If firm leaders still have a major focus on rainmaking and their own billable hours, they may not be paying proper attention to catch the errors of others. It opens up a whole range of issues on how the firm allocates new work. Who makes the assignments and why – on the basis of skill, availability or favoritism? Does the firm work to ensure that lawyers, especially younger ones, are adequately trained for the work they receive? The answers can determine whether the firm is able to survive a malpractice crisis.

Written Statement

Because the stakes of unprofessional or ineffective management are so high, the senior governance body in every firm should be willing to provide a written statement of mutual responsibilities to the firm’s CEO, managing partner and practice leaders. This statement should foster the communication and accountability necessary for the firm leader to be successful. The firm’s responsibilities toward the firm leader could include the following requirements:

  • The senior governance body will respond to an inquiry from the individual leader within 24 hours.
  • The senior governance body will be available to meet with the individual leader for no less than one hour once a week.
  • The senior governance body should provide clear and direct communication in requests and directives to the individual leader.

The idea of a written statement of responsibilities is definitely a two-way street. Just as an engagement letter spells out both the lawyer’s obligations to the client, and the client’s obligations to the lawyer, so too must the practice firm leader’s engagement document.

Measurements for success must be clearly defined in the agreement so that leader understands the criteria by which the firm will make evaluate performance. If there are certain organizational criteria for success – profits per partner, revenue growth, number of clients – it must be clear which ones are considered to be within the individual leader’s control, and which ones are not. The firm or group leader must be told specifically what he or she must do, and how performance of those responsibilities will be evaluated. There should also be precise definition of the leader’s base level of compensation, and precise definition of the extent to which the leader is expected to maintain a personal book of business and client responsibilities.

Creating the written statement of responsibilities for a firm leader is only half of the job. The other half is to have continuing dialogue and evaluation that allows for reinforcement, modification or expansion of responsibilities as the firm’s circumstances, performance and expectations evolve. The most important function of all law firm leadership is to facilitate continuous communication to ensure that individual agendas continue to be attuned with one another. Law firm leadership and practice group leadership are subject to the same need to keep the communication process open, candid and frequent. Firm and group management all must be in concert, and all partners in the firm should assent. Clear lines of leadership are inseparable from effective functioning of the firm.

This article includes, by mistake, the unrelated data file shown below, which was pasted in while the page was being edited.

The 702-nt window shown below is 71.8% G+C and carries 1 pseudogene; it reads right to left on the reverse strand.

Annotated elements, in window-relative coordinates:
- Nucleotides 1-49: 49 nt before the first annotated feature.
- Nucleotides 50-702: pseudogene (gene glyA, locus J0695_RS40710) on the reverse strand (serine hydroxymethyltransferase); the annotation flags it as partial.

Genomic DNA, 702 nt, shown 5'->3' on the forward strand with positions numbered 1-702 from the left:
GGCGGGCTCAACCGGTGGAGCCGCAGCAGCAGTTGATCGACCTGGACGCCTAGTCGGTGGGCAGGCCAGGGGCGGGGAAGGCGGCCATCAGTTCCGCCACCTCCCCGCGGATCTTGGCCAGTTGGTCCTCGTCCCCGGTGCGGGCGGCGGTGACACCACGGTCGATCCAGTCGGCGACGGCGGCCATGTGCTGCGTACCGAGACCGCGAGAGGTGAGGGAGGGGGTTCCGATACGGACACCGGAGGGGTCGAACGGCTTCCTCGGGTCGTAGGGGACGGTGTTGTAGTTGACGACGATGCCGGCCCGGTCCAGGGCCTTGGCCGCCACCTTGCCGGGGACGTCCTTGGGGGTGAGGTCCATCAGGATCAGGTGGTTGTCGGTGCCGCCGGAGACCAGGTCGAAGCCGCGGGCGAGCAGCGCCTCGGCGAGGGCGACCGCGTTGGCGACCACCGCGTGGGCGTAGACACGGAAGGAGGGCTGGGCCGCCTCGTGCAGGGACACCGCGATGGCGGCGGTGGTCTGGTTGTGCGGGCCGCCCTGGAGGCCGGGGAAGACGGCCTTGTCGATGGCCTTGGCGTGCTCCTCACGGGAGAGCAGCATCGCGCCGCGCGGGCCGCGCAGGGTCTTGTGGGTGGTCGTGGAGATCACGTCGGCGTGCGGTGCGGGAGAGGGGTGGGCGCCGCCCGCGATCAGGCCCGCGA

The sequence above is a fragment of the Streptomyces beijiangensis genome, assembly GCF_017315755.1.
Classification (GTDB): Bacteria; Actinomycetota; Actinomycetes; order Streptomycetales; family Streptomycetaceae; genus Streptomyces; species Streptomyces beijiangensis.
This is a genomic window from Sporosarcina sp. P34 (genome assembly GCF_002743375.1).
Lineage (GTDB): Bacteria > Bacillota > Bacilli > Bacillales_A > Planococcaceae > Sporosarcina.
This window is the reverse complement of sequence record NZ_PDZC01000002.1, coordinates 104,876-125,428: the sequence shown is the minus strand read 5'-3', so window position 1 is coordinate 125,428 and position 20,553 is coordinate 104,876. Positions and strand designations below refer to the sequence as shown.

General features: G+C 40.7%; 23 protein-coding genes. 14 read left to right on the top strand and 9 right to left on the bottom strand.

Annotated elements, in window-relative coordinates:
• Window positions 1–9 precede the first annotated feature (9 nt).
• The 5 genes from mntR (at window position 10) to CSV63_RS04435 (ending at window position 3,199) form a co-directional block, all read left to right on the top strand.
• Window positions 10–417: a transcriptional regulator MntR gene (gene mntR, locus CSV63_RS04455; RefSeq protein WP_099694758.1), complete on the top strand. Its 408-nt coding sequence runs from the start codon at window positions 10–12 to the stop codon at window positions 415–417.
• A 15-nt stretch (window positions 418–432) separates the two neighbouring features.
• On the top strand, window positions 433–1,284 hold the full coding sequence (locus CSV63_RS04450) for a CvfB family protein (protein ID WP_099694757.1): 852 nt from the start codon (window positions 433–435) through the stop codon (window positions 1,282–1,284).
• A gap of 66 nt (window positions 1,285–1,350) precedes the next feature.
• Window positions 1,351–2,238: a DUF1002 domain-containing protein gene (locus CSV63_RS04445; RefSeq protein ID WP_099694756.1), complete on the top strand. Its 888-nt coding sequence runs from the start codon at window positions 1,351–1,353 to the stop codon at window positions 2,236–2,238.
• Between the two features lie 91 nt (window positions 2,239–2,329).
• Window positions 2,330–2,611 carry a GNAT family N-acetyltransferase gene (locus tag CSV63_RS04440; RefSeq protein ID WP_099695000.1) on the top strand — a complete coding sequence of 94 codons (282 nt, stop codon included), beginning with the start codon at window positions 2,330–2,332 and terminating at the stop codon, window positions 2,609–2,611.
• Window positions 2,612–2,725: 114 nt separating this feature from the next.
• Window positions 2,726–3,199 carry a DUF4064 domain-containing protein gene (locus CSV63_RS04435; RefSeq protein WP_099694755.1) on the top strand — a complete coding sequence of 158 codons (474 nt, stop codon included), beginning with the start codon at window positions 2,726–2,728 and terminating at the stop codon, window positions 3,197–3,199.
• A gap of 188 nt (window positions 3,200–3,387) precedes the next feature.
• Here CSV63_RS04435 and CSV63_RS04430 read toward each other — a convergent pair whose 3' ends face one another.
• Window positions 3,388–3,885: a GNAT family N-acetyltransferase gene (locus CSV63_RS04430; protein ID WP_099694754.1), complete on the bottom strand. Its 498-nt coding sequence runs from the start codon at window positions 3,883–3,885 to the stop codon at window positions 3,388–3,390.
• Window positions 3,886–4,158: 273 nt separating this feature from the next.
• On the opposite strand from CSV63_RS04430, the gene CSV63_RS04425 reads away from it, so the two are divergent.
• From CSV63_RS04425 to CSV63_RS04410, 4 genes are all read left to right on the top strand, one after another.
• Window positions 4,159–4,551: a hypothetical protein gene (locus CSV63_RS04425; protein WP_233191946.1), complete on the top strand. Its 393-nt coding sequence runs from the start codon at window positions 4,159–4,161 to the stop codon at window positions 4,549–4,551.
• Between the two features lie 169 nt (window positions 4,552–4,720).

"Firm culture" is a primary determinant of firm success. Partners should like the work they do and those with whom they do it. Lawyers who are members of the same firm should share a camaraderie that shapes the development of a shared firm culture. Law firm partnerships cannot succeed without a sense of personal responsibility that begins with the firm’s leaders. This should not be a foreign concept in firms, because when lawyers join a partnership, irrespective of their earnings from the firm may be, they become jointly and severally liable for the debts of the law firm in the event of the firm's collapse. That discipline alone should emphasize the stake that all lawyers have in the quality of their firm’s management. And it should be the clearest reason why ensuring professionalism in and respect for those in firm leadership positions should be expressed in formal, written terms of engagement.

1 Nathan Koppel, "The Dewey-Orrick Merger: Breaking Down the Breakdown," Wall Street Journal, 1/22/07.
2 Peter A. Giuliani, Setting Managing Partner Pay – It’s a Two-Way Street, Smock - Sterling Strategic Management Consultants, October 2008.
3 New York State Unified Court System, Rules of Professional Conduct, April 1, 2009. Rule 5.1, p. 24.